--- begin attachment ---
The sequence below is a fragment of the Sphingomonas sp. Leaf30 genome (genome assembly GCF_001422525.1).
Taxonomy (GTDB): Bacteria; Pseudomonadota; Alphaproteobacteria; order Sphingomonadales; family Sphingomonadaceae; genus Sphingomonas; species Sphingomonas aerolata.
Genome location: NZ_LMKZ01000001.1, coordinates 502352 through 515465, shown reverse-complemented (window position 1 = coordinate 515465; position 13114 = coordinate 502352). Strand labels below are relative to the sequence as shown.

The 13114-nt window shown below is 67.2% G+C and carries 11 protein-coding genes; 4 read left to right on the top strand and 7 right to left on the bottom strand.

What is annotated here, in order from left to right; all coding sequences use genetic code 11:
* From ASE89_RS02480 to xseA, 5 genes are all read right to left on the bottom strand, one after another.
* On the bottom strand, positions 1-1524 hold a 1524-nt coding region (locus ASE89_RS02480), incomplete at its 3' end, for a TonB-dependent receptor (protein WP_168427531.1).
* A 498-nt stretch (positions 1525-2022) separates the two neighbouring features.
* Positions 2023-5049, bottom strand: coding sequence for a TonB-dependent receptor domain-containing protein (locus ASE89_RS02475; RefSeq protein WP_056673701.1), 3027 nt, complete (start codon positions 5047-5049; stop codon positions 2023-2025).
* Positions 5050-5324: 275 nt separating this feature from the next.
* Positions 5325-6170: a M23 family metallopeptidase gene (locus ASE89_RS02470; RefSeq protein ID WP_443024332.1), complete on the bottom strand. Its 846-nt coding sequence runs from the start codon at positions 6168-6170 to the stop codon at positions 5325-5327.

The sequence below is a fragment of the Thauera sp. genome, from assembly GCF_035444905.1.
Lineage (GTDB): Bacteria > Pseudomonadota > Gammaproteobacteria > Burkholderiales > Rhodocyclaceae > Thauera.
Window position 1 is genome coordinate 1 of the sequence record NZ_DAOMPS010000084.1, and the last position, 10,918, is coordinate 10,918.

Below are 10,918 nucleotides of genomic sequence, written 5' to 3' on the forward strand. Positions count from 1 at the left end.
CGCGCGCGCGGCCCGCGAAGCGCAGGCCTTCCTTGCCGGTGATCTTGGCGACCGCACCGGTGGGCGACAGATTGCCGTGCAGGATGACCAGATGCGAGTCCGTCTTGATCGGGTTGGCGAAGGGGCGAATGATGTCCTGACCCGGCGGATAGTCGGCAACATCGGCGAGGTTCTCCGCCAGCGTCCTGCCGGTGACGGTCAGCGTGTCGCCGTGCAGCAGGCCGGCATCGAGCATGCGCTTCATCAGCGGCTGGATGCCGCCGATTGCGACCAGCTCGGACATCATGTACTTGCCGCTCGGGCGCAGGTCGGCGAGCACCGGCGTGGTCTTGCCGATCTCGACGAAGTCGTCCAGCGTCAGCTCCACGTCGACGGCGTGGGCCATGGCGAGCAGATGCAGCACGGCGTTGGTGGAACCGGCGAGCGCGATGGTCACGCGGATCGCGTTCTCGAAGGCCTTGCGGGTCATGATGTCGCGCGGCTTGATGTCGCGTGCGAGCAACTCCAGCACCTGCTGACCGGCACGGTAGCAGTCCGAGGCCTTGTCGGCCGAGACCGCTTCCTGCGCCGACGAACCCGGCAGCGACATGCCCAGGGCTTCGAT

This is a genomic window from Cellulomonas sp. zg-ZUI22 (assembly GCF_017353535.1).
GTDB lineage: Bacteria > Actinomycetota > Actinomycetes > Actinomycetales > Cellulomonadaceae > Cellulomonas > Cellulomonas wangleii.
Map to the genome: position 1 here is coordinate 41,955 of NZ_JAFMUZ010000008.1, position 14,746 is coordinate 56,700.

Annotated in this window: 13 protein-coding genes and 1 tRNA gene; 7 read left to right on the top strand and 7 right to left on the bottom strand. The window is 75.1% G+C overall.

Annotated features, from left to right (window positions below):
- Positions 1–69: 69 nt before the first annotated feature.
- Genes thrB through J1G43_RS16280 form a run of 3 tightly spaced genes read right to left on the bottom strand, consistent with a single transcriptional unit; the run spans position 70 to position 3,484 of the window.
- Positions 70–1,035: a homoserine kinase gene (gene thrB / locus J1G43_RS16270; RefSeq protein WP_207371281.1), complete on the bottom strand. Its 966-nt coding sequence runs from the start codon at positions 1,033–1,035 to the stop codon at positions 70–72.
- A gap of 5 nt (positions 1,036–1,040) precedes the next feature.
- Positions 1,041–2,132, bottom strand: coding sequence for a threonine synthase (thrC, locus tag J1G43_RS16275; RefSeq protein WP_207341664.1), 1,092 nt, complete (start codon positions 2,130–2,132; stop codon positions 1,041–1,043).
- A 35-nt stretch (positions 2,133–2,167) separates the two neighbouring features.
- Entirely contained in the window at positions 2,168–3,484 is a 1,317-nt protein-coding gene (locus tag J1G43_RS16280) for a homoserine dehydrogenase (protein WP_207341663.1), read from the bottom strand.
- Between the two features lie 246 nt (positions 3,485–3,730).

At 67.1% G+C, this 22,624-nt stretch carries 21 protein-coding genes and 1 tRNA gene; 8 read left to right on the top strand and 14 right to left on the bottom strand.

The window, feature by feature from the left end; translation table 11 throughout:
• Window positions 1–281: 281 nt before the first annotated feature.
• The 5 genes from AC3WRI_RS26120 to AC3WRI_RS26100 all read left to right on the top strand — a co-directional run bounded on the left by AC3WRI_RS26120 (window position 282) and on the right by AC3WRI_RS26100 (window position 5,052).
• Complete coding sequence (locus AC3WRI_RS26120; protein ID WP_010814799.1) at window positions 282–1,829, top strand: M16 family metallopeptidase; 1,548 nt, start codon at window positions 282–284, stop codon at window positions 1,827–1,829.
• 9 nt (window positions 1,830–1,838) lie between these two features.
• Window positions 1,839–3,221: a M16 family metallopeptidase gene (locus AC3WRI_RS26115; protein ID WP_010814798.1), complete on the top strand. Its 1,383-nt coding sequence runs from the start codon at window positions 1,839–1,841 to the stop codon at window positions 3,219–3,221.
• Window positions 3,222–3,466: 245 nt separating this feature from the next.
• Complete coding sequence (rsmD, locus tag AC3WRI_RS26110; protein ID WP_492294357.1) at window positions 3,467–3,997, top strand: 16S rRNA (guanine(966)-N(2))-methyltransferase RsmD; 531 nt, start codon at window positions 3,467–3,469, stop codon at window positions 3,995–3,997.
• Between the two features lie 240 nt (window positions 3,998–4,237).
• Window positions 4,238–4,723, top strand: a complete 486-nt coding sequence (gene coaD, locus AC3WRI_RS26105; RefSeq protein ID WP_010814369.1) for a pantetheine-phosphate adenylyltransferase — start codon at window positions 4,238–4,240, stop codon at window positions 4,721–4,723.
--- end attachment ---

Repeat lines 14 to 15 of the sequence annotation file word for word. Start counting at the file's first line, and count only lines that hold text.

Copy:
Window position 1 is genome coordinate 1 of the sequence record NZ_DAOMPS010000084.1, and the last position, 10,918, is coordinate 10,918.

Below are 10,918 nucleotides of genomic sequence, written 5' to 3' on the forward strand. Positions count from 1 at the left end.